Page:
1 EER yet, ingenuous youth, thy steps retire
2 From Cam's smooth margin, and the peaceful vale,
3 Where Science call'd thee to her studious quire,
4 And met thee musing in her cloysters pale;
5 O! let thy friend (and may he boast the name)
6 Breathe from his artless reed one parting lay;
7 A lay like this thy early Virtues claim,
8 And this let voluntary Friendship pay.
9 Yet know, the time arrives, the dangerous time,
10 When all those Virtues, opening now so fair,
11 Transplanted to the world's tempestuous clime,
12 Must learn each passion's boisterous breath to bear,
13 There, if Ambition pestilent and pale,
14 Or Luxury should taint their vernal glow;
15 If cold Self-interest, with her chilling gale,
16 Should blast th' unfolding blossoms e'er they blow;[Page 198]
17 If mimic hues, by Art, or Fashion spread,
18 Their genuine, simple colouring should supply,
19 O! with them may these laureate honours fade;
20 And with them (if it can) my friendship die.
21 Then do not blame, if, tho' thyself inspire,
22 Cautious I strike the panegyric string;
23 The muse full oft pursues a meteor fire,
24 And, vainly ventrous, soars on waxen wing.
25 Too actively awake at Friendship's voice,
26 The poet's bosom pours the servent strain,
27 Till sad Reflection blames the hasty choice,
28 And oft invokes Oblivion's aid in vain.
29 Call we the shade of Pope, from that blest bower
30 Where thron'd he sits with many a tuneful Sage;
31 Ask, if he ne'er bemoans that hapless hour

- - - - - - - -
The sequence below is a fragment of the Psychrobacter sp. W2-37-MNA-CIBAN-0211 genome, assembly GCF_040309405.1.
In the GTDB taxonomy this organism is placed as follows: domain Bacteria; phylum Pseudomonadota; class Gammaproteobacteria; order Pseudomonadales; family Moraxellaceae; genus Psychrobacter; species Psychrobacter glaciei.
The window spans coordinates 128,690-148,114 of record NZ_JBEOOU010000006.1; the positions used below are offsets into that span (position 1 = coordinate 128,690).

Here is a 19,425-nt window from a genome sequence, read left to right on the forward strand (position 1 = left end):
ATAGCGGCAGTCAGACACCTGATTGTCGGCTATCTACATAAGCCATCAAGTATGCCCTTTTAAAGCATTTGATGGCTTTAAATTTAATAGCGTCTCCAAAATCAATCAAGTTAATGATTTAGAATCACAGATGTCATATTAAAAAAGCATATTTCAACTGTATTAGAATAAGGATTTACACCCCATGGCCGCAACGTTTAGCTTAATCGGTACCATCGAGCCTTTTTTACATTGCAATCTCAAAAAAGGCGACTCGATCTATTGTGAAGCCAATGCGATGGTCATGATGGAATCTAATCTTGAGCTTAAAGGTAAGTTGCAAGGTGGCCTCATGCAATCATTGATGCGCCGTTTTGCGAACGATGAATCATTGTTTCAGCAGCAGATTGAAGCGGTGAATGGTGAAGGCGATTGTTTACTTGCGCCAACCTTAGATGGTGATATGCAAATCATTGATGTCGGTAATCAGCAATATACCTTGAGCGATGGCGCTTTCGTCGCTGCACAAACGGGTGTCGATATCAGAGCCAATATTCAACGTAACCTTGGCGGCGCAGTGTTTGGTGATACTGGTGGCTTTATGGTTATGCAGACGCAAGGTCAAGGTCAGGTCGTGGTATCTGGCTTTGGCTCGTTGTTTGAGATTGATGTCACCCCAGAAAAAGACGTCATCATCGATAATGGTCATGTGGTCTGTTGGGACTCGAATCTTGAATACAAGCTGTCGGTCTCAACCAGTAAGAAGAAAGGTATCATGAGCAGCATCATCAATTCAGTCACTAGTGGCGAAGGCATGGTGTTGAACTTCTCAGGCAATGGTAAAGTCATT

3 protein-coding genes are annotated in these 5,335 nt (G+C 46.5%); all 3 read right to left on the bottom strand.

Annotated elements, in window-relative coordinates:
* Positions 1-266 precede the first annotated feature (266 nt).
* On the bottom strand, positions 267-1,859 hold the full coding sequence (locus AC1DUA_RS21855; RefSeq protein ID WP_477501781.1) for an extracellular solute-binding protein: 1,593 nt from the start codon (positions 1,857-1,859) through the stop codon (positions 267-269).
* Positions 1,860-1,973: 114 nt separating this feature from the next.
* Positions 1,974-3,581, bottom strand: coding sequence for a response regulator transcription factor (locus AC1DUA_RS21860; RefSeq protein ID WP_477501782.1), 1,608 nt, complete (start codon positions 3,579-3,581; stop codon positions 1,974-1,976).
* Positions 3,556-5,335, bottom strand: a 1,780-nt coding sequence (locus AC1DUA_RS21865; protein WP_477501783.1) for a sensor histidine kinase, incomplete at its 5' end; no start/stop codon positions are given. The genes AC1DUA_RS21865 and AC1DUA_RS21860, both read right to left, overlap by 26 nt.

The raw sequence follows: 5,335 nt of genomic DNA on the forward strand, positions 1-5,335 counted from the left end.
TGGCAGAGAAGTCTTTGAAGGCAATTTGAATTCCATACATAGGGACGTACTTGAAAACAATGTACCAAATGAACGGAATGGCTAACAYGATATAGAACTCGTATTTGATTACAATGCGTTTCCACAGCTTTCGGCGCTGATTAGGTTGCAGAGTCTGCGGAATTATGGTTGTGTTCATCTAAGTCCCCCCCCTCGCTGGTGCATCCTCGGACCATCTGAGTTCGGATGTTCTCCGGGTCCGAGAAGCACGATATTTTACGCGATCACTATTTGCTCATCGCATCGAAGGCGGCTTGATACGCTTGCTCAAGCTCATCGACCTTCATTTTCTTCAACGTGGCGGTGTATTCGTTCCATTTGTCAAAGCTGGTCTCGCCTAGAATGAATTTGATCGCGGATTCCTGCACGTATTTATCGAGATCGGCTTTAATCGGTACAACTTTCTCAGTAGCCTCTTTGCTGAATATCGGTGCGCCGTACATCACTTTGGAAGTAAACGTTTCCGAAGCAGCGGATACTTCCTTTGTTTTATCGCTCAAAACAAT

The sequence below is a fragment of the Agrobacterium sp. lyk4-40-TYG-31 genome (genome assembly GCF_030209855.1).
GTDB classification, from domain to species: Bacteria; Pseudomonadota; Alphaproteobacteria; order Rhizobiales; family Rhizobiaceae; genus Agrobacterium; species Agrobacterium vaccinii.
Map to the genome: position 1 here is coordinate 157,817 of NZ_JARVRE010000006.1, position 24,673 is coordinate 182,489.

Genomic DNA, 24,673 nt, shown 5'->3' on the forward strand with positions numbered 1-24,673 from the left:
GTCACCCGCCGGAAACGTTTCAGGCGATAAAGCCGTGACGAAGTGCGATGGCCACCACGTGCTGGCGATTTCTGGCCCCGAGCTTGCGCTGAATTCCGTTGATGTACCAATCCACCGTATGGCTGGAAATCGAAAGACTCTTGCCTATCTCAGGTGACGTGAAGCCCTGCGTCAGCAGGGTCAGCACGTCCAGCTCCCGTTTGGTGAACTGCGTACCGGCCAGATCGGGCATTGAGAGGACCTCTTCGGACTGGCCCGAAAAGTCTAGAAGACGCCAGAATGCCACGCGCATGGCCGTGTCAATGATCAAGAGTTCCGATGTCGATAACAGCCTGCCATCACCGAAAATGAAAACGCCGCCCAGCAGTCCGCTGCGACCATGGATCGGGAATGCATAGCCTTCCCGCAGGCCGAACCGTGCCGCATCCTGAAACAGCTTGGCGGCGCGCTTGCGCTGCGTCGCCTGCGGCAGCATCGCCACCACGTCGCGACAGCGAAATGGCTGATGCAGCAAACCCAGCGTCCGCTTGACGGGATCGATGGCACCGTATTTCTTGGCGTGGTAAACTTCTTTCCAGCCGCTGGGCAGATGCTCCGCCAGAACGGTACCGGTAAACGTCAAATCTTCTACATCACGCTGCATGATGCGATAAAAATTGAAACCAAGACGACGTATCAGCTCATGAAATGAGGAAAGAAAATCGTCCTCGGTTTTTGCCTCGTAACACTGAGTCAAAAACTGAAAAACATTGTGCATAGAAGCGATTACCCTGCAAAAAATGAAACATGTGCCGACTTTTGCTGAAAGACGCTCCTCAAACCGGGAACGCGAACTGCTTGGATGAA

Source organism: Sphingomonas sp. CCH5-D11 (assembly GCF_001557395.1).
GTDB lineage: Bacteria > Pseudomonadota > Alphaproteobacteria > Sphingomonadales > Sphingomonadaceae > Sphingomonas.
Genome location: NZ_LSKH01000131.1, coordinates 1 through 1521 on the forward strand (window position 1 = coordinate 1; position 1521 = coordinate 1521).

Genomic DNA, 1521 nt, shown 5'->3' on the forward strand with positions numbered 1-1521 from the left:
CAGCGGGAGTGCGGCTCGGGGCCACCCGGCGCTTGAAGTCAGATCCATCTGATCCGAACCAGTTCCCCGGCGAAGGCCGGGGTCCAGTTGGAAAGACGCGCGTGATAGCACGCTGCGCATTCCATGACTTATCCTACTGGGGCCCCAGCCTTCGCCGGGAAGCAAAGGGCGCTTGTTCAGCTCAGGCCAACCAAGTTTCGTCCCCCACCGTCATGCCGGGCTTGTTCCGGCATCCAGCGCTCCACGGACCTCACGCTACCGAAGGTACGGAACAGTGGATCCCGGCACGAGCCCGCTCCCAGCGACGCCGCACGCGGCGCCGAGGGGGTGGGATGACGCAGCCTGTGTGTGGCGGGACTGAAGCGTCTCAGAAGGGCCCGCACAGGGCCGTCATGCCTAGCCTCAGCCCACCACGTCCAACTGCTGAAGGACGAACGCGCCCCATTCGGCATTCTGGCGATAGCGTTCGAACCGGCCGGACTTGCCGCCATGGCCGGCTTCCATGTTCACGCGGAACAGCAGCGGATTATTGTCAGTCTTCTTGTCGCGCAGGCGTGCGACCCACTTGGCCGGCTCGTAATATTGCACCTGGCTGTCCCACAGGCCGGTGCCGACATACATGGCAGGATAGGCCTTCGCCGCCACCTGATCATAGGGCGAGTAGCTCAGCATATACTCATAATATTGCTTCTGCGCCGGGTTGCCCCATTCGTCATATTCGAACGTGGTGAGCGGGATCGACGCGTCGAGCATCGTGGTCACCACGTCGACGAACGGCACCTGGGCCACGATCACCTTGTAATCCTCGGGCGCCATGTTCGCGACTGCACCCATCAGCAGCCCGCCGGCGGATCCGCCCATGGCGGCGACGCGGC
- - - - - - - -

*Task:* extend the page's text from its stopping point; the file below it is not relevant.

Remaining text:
32 When St. John's namec c Alluding to this couplet of Mr. Pope's, illumin'd Glory's page?
To Cato, Virgil paid one honest line,
O let my country's friends illumine mine.
33 Ask, if the wretch, who dar'd his memory stain,
34 Ask, if his country's, his religion's foe,
35 Deserv'd the meed that Marlbro' fail'd to gain,
36 The deathless meed, he only could bestow?
37 The bard will tell thee, the misguided praise
38 Clouds the celestial sunshine of his breast;
39 Ev'n now, repentant of his erring lays,
40 He heaves a sigh amid the realms of rest. [Page 199]
41 If Pope thro' friendship fail'd, indignant view,
42 Yet pity Dryden; hark, whene'er he sings,
43 How Adulation drops her courtly dew
44 On titled Rhymers, and inglorious Kings.
45 See, from the depths of his exhaustless mine,
46 His glittering stores the tuneful spendthrift throws;
47 Where Fear, or Interest bids, behold they shine;
48 Now grace a Cromwell's, now a Charles's brows.
49 Born with too generous, or too mean a heart,
50 Dryden! in vain to thee those stores were lent:
51 Thy sweetest numbers but a trifling art;
52 Thy strongest diction idly eloquent.
53 The simplest Lyre, if Truth directs its lays,
54 Warbles a melody ne'er heard from thine:
55 Not to disgust with false, or venal praise,
56 Was Parnell's modest fame, and may be mine.
57 Go then, my friend, nor let thy candid breast
58 Condemn me, if I check the plausive string;
59 Go to the wayward world; complete the rest;
60 Be, what the purest muse would wish to sing.
61 Be still thyself; that open path of truth,
62 Which led thee here, let Manhood firm pursue;
63 Retain the sweet simplicity of Youth,
64 And all thy virtue dictates, dare to do.
65 Still scorn, with conscious pride, the mask of Art;
66 On Vice's front let fearful Caution lour,
67 And teach the diffident, discreeter part
68 Of knaves that plot, and fools that fawn for power. [Page 200]
69 So, round thy brow when age's honours spread,
70 When Death's cold hand unstrings thy Mason's lyre,
71 When the green turf lies lightly on his head,
72 Thy worth shall some superior bard inspire:
73 He, to the amplest bounds of time's domain,
74 On rapture's plume shall give thy name to fly;
75 For trust, with reverence trust this Sabine strain!
76 "The muse forbids the virtuous man to die."